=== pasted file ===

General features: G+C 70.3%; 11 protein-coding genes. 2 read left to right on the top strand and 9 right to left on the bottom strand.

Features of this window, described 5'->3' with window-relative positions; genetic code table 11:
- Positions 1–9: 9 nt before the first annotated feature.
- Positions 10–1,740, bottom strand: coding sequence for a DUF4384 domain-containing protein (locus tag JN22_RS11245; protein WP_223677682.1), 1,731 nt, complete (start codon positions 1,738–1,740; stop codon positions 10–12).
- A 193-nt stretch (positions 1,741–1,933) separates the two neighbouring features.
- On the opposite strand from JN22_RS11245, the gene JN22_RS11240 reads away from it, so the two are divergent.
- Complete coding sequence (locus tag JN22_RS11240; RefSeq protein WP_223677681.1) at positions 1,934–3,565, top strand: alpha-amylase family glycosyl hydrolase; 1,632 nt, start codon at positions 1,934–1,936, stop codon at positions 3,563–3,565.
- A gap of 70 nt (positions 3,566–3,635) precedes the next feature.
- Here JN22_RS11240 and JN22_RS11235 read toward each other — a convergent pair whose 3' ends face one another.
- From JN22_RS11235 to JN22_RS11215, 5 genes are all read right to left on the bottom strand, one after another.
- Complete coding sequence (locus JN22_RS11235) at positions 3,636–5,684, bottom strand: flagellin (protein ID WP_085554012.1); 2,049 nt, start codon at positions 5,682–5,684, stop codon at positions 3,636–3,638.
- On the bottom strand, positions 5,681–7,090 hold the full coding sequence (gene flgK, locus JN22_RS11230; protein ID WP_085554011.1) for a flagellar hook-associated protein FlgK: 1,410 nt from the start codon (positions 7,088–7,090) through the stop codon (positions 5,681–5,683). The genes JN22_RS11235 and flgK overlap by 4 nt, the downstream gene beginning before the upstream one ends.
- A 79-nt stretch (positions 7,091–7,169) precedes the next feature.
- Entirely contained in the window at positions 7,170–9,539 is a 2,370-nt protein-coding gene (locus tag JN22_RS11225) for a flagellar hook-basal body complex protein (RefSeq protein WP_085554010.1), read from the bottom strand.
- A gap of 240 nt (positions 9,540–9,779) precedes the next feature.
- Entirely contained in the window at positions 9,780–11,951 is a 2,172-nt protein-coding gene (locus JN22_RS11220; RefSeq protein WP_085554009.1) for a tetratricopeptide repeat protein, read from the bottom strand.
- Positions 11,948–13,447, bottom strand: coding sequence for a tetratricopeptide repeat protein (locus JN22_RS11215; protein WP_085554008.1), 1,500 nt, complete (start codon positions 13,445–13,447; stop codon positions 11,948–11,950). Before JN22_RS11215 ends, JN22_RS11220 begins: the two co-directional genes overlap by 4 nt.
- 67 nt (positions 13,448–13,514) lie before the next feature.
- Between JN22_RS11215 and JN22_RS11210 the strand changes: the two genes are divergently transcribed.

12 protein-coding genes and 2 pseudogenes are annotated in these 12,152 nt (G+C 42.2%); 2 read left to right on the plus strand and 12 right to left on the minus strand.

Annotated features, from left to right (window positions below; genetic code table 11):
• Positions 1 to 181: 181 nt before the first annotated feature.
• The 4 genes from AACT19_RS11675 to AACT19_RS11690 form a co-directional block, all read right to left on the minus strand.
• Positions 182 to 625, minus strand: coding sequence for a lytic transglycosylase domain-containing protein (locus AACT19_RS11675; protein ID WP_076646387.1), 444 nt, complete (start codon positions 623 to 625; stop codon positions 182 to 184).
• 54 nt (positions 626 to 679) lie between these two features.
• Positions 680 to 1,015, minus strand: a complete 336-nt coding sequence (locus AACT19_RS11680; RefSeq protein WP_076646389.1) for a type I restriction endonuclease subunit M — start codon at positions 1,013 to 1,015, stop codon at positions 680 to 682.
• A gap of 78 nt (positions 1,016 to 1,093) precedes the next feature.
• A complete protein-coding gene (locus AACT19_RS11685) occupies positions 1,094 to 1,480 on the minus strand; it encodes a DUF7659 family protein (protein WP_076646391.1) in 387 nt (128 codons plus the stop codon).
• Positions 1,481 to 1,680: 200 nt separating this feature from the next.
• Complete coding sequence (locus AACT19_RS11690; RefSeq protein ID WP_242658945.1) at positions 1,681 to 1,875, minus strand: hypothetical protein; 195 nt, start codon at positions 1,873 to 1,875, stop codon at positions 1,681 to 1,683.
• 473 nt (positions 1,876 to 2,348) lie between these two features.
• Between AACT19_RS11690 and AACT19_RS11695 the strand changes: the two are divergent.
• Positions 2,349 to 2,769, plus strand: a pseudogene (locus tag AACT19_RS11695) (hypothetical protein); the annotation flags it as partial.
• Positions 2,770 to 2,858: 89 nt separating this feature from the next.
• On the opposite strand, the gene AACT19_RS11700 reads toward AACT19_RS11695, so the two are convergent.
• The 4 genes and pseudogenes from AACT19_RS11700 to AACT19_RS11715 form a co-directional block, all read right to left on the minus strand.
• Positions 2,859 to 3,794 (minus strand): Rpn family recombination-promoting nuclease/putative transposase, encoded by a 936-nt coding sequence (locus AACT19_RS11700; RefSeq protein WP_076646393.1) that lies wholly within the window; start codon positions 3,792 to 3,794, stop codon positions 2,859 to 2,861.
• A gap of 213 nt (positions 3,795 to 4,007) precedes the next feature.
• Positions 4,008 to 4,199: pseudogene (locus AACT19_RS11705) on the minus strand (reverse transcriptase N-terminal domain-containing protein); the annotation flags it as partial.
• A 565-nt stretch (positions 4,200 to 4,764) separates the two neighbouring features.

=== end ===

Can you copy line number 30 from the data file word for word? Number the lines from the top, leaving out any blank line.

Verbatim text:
• Complete coding sequence (locus AACT19_RS11690; RefSeq protein ID WP_242658945.1) at positions 1,681 to 1,875, minus strand: hypothetical protein; 195 nt, start codon at positions 1,873 to 1,875, stop codon at positions 1,681 to 1,683.